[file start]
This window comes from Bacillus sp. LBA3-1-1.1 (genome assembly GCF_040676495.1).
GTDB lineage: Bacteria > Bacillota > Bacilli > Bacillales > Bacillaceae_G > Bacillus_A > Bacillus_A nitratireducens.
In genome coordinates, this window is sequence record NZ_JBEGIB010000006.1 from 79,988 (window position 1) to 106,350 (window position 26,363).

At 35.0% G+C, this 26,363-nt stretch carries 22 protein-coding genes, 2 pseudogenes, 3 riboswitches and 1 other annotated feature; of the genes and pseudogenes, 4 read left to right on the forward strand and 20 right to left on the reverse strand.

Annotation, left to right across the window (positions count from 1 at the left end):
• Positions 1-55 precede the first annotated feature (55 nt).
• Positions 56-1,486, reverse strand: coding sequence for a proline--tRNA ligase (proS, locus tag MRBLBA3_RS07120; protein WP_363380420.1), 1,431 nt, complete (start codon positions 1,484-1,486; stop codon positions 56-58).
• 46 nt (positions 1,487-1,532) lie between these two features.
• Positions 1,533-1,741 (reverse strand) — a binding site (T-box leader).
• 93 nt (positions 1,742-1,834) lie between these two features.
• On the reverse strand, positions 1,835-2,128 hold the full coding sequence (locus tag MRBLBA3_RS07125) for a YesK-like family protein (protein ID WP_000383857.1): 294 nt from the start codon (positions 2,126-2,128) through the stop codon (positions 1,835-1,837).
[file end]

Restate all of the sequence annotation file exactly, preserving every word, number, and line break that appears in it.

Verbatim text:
This window comes from Bacillus sp. LBA3-1-1.1 (genome assembly GCF_040676495.1).
GTDB lineage: Bacteria > Bacillota > Bacilli > Bacillales > Bacillaceae_G > Bacillus_A > Bacillus_A nitratireducens.
In genome coordinates, this window is sequence record NZ_JBEGIB010000006.1 from 79,988 (window position 1) to 106,350 (window position 26,363).

At 35.0% G+C, this 26,363-nt stretch carries 22 protein-coding genes, 2 pseudogenes, 3 riboswitches and 1 other annotated feature; of the genes and pseudogenes, 4 read left to right on the forward strand and 20 right to left on the reverse strand.

Annotation, left to right across the window (positions count from 1 at the left end):
• Positions 1-55 precede the first annotated feature (55 nt).
• Positions 56-1,486, reverse strand: coding sequence for a proline--tRNA ligase (proS, locus tag MRBLBA3_RS07120; protein WP_363380420.1), 1,431 nt, complete (start codon positions 1,484-1,486; stop codon positions 56-58).
• 46 nt (positions 1,487-1,532) lie between these two features.
• Positions 1,533-1,741 (reverse strand) — a binding site (T-box leader).
• 93 nt (positions 1,742-1,834) lie between these two features.
• On the reverse strand, positions 1,835-2,128 hold the full coding sequence (locus tag MRBLBA3_RS07125) for a YesK-like family protein (protein ID WP_000383857.1): 294 nt from the start codon (positions 2,126-2,128) through the stop codon (positions 1,835-1,837).